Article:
Researchers have developed an ultra-thin, flexible electrode which can be applied as a tattoo on the skin and then after monitor the electrical signals in the human body.
The technology was developed to make long-term, stable recordings of muscle activity without bothering the person.
The thin electronic tattoos have diversified applications in the medical field, comprising to map emotions based on facial expressions, study neurodegenerative diseases and control prostheses, the researchers said in a statement.
Yael Hanein, an associate professor of electrical engineering at Tel Aviv University in Israel said that, the researchers are exploring the potential ways in which the tattoos can be used for psychological assessments and as a diagnostic tool for Parkinson’s disease (a neurological disorder that can cause tremors, muscle stiffness and coordination in human body).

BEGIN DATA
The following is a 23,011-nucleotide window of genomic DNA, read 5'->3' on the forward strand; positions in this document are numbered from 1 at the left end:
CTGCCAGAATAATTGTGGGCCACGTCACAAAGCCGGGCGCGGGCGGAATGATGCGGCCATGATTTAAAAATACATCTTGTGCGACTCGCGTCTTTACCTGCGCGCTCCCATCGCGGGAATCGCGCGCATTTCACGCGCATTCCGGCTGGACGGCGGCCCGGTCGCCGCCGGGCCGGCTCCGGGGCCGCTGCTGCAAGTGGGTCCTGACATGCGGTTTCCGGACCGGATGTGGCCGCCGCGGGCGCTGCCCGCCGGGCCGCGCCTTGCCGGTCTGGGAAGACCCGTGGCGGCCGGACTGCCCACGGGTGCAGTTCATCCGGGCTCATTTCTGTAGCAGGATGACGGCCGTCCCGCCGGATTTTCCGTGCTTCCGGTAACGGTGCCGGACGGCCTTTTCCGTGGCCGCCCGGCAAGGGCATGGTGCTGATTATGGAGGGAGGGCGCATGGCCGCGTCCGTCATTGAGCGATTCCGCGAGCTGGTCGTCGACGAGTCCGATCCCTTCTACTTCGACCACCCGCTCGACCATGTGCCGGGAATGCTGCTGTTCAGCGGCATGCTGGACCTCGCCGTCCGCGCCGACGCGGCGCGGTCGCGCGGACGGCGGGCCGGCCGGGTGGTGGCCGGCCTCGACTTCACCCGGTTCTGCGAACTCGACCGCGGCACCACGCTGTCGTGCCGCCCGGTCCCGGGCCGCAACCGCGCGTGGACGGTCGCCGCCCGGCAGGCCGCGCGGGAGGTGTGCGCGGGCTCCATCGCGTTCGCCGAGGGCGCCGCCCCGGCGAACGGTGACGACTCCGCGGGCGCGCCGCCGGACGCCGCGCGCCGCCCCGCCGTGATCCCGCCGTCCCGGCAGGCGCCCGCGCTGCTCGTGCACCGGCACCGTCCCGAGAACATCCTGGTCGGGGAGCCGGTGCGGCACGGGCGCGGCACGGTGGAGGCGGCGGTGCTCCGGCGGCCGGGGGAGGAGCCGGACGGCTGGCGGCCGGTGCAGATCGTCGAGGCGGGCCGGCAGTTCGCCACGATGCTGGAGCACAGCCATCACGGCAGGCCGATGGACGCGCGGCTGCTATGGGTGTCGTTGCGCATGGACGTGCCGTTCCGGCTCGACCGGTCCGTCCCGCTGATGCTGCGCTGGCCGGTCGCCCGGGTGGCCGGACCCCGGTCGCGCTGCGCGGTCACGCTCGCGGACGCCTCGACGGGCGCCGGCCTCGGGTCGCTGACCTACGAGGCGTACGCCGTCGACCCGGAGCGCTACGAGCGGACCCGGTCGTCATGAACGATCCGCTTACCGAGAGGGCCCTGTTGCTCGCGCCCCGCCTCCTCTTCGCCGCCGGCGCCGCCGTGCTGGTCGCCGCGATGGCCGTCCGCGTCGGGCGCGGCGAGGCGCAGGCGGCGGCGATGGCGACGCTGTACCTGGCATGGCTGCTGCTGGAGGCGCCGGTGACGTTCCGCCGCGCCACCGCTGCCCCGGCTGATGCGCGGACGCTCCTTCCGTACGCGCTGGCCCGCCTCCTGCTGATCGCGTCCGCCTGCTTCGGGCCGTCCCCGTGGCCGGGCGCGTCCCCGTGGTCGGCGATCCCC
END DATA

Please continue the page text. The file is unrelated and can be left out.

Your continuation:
The “tattoo” is comprised of a carbon electrode, an adhesive surface that fastens the tattoo to the skin and a polymer coating that can conduct electricity.
Hanein says, “The major benefits include long-term stability and comfort, and in addition, simple and quick application on the skin,” However, she added, “there is still more work to be done on the data capturing and analysis.”
The innovation signifies an exciting development, said Lisa Feldman Barrett, a psychologist who studies emotion at Northeastern University. Barrett said, there exist some things an electrode simply won’t be able to measure. She added, “There are no technological advances of this sort that will ever let you read emotions in someone’s face. Emotions just don’t work like that.”
In Barrett’s opinion, cross-cultural studies reveal that emotions are not generally linked to specific facial expressions, and circumstance is vital when we predict the emotional state of those around us. She added, “Emotions aren’t detected — they’re perceived.”